Brachytherapy for cervical or womb cancer is given through specially designed hollow tubes called applicators, which are inserted into the womb or vagina. During treatment, a machine is used to place the radioactive material inside the applicators. After the treatment, the radioactive material is withdrawn back into the machine and the applicators are removed.
The brachytherapy may be given as either high-dose or low-dose rate treatment. With both treatments, the same dose of radiotherapy is given but over different times. High-dose rate treatment is given over a short period of time (for example, 10–20 minutes), either as one short burst or several short bursts over a few days. Low-dose rate treatment is given over a longer period of time, usually over 12–24 hours.
You’ll be cared for in a single room while you’re having brachytherapy. Special precautions will need to be taken to prevent other people being exposed to radioactivity while the machine is giving you your treatment. Your hospital team will give you more detailed information about these precautions.
Women who have high-dose rate treatment for cervical cancer may have image guided brachytherapy (IGBT). IGBT makes the radiotherapy treatment very accurate. It uses CT or MRI imaging to pinpoint exactly where the cancer is before each treatment. This makes it possible to shape the radiation dose to match the shape of the tumour and to avoid organs such as the bowel and bladder. Sometimes additional applicators may be used to boost the dose of radiotherapy to a particular area.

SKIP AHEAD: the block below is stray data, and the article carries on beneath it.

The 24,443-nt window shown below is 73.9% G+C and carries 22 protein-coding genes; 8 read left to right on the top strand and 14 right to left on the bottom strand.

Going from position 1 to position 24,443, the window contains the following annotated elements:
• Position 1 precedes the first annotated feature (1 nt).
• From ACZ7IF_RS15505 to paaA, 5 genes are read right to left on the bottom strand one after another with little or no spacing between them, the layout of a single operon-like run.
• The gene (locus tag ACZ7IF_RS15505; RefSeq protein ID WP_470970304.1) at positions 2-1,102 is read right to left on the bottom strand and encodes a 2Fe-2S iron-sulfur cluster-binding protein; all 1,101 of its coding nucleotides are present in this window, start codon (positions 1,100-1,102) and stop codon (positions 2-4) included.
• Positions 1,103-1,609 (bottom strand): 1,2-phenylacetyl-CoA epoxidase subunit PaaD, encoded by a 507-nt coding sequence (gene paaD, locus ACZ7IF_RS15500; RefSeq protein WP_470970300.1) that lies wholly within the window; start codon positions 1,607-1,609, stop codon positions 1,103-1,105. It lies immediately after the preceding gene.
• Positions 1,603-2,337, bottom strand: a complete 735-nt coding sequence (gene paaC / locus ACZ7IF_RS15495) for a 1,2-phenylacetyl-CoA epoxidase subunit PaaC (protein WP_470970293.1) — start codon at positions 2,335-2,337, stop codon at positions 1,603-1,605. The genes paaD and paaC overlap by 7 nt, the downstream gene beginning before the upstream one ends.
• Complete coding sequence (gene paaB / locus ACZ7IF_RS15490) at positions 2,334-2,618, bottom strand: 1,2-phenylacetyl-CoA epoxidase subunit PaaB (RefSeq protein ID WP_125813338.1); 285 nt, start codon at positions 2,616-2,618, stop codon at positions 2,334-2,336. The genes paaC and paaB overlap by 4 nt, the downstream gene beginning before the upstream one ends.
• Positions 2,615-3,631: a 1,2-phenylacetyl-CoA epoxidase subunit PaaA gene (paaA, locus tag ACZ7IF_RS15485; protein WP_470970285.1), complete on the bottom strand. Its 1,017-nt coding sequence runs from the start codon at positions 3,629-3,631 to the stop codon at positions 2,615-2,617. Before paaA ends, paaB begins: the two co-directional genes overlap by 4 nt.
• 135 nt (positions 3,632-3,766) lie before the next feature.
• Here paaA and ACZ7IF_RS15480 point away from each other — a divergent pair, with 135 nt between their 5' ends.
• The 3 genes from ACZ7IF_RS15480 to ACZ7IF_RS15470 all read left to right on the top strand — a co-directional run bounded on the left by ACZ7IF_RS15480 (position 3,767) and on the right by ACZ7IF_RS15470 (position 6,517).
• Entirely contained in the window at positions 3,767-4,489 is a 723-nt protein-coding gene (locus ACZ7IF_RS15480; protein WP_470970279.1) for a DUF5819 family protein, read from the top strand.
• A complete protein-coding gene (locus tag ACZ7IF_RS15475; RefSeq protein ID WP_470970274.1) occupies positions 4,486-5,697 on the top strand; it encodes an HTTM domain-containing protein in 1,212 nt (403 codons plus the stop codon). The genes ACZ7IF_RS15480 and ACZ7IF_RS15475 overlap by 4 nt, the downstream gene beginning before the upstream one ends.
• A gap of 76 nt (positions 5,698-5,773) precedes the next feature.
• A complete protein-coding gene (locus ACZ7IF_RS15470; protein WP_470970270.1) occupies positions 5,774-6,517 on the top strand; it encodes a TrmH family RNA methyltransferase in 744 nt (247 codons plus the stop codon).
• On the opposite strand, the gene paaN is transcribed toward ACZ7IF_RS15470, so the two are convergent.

IGBT that uses MRI images is particularly accurate but it isn’t widely available in the UK. The Royal College of Radiologists and the Department of Health recommend that women with cancer of the cervix should be offered MRI-based IGBT from 2015.
Your oncologist can tell you whether IGBT is a suitable treatment for you. They can arrange for you to have IGBT at another treatment centre if it’s not possible for you to have it at your local one.